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Assam to protect GI handloom garments; Surat feels the pinch

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Assam has recently received a Geographical Indication (GI) patent for its traditional wear under the Handloom (Reservation of Articles for Production) Act, 1985 and the state government has announced its intention to protect the garments. The government has reserved the production of Gamosa, Mekhela-Chadar, Dokhana, and other traditional garments exclusively for handloom production, which has worried the manufacturing sector of Surat. 

“You are all aware that the Registrar of Geographical Indication, Chennai has granted the GI application to the Gamosa of Assam in favour of Directorate of Handloom & Textiles of Assam on December 13, 2022. Now, production of Gamosa of Assam is prohibited from production outside of the state of Assam,” the state’s government said in a notification. 

Assam government has announced its intention to protect its traditional wear, which recently received a Geographical Indication (GI) patent under the Handloom (Reservation of Articles for Production) Act, 1985. The government has reserved the production of Gamosa, Mekhela-Chadar, Dokhana, and others for handloom, thus worrying Surat’s manufacturing sector.

“According to the Handloom (Reservation of Articles for Production) Act, 1985, the manufacturing of Gamosa, Mekhela-Chadar, Dokhana, etc are reserved for exclusive production by handloom. It is observed that some unscrupulous traders are importing and selling cheaper power loom Gamosa and other traditional items reserved under this Act. For better enforcement of the provision of the GI and Handloom (Reservation of Articles for Production) Act,1985, a special drive should be started from February 1, 2023, to prevent the production, import and sale of power loom made Gamosa, Mekhela-Chadar, Dokhana, etc. Enforcement squad should be constituted for this purpose with the help of district/sub- divisional administration,” the notification added.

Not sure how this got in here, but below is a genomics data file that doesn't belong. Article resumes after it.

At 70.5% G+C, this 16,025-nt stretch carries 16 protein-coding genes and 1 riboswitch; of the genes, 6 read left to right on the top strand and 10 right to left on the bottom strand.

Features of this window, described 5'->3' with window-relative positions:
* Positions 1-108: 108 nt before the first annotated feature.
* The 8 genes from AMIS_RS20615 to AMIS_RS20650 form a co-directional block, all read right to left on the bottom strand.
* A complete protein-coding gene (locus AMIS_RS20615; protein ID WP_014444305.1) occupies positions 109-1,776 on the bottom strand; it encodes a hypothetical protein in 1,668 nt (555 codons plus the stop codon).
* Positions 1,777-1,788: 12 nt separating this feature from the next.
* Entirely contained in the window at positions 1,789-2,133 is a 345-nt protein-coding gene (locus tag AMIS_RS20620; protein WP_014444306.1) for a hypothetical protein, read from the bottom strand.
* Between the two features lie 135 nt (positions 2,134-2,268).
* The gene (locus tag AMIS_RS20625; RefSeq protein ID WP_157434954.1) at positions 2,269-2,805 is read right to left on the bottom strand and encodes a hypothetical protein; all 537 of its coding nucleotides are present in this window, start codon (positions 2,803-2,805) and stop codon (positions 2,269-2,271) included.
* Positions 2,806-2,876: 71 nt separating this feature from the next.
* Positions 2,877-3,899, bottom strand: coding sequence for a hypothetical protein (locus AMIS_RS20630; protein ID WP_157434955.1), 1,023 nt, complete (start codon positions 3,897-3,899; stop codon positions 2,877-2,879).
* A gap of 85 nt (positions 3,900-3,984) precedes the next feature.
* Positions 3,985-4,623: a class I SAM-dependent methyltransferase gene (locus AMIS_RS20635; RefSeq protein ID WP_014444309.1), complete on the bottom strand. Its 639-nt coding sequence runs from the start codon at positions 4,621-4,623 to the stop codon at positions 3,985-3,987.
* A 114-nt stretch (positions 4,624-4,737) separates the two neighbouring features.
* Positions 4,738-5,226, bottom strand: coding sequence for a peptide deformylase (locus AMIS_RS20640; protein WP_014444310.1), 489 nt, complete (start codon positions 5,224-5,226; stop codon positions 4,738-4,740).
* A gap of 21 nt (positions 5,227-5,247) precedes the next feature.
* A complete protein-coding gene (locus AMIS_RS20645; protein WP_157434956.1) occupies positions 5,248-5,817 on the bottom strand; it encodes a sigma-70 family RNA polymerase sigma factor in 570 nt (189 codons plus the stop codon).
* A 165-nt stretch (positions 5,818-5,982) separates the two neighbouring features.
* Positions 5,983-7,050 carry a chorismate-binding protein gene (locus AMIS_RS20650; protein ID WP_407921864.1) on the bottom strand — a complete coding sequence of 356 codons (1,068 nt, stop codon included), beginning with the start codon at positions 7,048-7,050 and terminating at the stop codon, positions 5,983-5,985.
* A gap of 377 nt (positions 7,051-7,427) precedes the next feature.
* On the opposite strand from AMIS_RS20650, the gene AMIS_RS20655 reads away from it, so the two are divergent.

The move by the Assam government is causing great concern for Surat’s garment manufacturing hub. Industry sources revealed that nearly 60 per cent of these garments are supplied by the Surat textile industry, making it a significant contributor to the North-Eastern state. As per industry estimates, the manufacturers currently have around ₹100 crore worth of traditional garments in stock, along with the goods in transit and with retailers in the North-East and other parts of the country. The Surat-based industry has requested the Assam government to provide a window to clear their existing stock. 

Traders and manufacturers from Surat argue that handloom Mekhela Chadar sells for around ₹7,000-8,000, whereas Surat’s machine-made Mekhela Chadar is available for ₹500-700. They contend that machine-made products are cheaper and of comparable quality. Additionally, the supply of handloom Mekhela Chadar is limited, and the demand is high, making it difficult to meet production needs without machine-made options. 

Ashish Gujarati, president of the Southern Gujarat Chamber of Commerce and Industry (SGCCI) told Fibre2Fashion, “There is no ban on power loom production of such products. However, the authorities from Assam government can probe and act against import, production, stock, and sale of these products made in the power loom. The move from the Assam government will definitely impact the Surat market. However, it is limited in size and unlikely to disrupt the entire garment market.” 

Fibre2Fashion News Desk (KUL)

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